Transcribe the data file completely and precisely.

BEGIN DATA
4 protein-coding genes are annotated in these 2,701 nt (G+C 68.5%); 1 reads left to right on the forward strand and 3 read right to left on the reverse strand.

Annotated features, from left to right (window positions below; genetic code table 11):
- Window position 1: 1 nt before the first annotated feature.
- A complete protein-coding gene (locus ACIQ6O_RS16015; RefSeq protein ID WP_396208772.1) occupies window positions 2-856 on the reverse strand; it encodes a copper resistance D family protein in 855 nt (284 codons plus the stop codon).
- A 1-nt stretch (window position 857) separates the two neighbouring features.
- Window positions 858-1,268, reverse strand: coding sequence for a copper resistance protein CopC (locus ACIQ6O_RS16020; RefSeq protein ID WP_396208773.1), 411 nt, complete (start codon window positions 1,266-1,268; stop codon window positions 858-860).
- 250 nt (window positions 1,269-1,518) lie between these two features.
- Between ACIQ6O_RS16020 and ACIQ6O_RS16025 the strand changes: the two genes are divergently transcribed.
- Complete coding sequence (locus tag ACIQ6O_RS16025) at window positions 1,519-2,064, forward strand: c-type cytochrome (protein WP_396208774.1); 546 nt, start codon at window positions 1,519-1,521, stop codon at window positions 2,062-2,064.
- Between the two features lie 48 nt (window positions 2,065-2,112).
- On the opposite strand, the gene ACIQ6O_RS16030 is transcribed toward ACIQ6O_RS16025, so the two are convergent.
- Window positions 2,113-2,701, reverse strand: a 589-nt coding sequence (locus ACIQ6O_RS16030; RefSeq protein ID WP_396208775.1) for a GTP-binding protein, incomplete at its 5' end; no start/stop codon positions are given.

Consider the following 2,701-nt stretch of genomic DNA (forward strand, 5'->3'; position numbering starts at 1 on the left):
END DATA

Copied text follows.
4 protein-coding genes are annotated in these 2,701 nt (G+C 68.5%); 1 reads left to right on the forward strand and 3 read right to left on the reverse strand.

Annotated features, from left to right (window positions below; genetic code table 11):
- Window position 1: 1 nt before the first annotated feature.
- A complete protein-coding gene (locus ACIQ6O_RS16015; RefSeq protein ID WP_396208772.1) occupies window positions 2-856 on the reverse strand; it encodes a copper resistance D family protein in 855 nt (284 codons plus the stop codon).
- A 1-nt stretch (window position 857) separates the two neighbouring features.
- Window positions 858-1,268, reverse strand: coding sequence for a copper resistance protein CopC (locus ACIQ6O_RS16020; RefSeq protein ID WP_396208773.1), 411 nt, complete (start codon window positions 1,266-1,268; stop codon window positions 858-860).
- 250 nt (window positions 1,269-1,518) lie between these two features.
- Between ACIQ6O_RS16020 and ACIQ6O_RS16025 the strand changes: the two genes are divergently transcribed.
- Complete coding sequence (locus tag ACIQ6O_RS16025) at window positions 1,519-2,064, forward strand: c-type cytochrome (protein WP_396208774.1); 546 nt, start codon at window positions 1,519-1,521, stop codon at window positions 2,062-2,064.
- Between the two features lie 48 nt (window positions 2,065-2,112).
- On the opposite strand, the gene ACIQ6O_RS16030 is transcribed toward ACIQ6O_RS16025, so the two are convergent.
- Window positions 2,113-2,701, reverse strand: a 589-nt coding sequence (locus ACIQ6O_RS16030; RefSeq protein ID WP_396208775.1) for a GTP-binding protein, incomplete at its 5' end; no start/stop codon positions are given.

Consider the following 2,701-nt stretch of genomic DNA (forward strand, 5'->3'; position numbering starts at 1 on the left):